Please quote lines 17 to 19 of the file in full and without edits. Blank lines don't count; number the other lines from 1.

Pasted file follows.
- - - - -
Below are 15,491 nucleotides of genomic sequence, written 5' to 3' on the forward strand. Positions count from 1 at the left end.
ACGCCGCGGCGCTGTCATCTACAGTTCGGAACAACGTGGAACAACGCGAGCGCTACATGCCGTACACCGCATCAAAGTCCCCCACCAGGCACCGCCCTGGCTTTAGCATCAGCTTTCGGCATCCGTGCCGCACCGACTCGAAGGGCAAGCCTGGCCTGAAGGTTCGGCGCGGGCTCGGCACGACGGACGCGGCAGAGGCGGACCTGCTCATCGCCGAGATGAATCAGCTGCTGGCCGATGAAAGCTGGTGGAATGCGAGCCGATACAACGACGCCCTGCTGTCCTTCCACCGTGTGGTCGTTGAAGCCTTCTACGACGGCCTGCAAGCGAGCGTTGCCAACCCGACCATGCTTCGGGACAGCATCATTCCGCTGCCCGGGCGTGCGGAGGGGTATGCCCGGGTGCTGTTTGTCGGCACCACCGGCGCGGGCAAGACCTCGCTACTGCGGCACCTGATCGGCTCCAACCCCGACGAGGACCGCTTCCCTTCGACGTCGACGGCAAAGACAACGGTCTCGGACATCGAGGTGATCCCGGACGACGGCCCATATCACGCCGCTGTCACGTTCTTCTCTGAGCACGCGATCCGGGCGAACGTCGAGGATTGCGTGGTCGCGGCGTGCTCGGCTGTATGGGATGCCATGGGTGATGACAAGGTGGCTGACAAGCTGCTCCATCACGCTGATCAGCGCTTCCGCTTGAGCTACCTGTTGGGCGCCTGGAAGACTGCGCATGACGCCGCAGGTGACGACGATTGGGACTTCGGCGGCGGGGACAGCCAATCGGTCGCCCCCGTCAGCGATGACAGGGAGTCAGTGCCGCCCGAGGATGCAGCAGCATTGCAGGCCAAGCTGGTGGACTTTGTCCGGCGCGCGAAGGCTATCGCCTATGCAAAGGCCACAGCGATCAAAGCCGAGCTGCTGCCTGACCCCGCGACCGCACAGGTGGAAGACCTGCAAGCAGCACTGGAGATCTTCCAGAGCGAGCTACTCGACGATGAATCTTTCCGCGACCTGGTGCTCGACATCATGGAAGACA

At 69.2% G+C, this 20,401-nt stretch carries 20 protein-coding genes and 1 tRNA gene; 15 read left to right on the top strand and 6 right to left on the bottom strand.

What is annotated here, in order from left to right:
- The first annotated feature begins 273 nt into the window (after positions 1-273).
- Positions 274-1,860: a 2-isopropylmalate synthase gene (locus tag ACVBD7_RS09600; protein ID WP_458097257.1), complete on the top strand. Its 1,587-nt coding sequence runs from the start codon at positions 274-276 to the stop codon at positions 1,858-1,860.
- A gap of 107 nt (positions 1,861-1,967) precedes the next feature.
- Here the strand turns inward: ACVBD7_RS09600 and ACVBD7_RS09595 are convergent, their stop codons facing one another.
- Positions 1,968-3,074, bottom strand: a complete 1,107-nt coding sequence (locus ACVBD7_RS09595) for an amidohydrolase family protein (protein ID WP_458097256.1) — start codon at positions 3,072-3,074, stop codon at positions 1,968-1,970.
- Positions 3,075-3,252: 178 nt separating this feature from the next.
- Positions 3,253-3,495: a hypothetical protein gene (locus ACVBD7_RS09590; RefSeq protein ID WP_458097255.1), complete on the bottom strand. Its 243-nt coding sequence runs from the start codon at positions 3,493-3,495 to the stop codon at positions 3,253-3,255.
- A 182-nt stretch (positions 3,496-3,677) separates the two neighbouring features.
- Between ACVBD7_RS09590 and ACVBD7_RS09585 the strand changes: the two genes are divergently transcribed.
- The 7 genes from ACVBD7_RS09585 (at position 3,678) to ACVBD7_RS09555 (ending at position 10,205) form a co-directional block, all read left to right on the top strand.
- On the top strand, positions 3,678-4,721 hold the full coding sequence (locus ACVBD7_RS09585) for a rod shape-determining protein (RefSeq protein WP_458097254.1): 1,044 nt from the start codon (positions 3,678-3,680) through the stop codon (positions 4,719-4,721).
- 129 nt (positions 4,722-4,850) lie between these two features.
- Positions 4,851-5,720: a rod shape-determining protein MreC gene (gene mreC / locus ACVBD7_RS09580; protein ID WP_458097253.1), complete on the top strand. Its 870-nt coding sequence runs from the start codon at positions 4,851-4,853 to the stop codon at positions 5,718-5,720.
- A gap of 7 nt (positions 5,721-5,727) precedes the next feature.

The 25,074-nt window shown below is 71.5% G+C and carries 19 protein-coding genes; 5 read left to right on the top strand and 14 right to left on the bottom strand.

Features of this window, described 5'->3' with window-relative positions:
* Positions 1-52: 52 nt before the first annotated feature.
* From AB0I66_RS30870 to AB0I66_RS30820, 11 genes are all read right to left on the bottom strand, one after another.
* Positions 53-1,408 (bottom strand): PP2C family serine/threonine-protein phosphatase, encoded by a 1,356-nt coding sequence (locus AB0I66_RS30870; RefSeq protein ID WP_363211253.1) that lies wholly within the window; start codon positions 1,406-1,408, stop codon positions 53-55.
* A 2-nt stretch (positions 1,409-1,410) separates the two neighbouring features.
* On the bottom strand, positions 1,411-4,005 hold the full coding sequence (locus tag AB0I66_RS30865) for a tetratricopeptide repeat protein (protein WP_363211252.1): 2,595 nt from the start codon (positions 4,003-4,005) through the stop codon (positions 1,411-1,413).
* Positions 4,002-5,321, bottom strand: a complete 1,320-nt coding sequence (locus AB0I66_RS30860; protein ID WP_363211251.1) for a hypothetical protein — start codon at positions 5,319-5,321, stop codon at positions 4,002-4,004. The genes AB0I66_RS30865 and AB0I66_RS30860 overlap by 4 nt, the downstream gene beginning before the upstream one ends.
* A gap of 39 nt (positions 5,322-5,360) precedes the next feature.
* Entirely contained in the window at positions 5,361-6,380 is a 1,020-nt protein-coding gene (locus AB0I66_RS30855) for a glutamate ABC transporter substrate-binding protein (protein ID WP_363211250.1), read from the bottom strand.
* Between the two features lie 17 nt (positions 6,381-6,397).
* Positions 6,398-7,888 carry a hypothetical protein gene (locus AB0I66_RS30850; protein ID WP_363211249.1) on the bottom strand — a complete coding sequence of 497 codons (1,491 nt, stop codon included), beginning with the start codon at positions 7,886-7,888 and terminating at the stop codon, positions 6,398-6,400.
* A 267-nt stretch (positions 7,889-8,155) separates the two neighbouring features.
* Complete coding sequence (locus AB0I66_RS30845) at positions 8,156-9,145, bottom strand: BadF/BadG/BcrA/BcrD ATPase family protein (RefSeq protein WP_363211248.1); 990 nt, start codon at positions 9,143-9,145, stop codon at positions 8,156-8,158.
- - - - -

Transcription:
- Positions 4,851-5,720: a rod shape-determining protein MreC gene (gene mreC / locus ACVBD7_RS09580; protein ID WP_458097253.1), complete on the top strand. Its 870-nt coding sequence runs from the start codon at positions 4,851-4,853 to the stop codon at positions 5,718-5,720.
- A gap of 7 nt (positions 5,721-5,727) precedes the next feature.

The 25,074-nt window shown below is 71.5% G+C and carries 19 protein-coding genes; 5 read left to right on the top strand and 14 right to left on the bottom strand.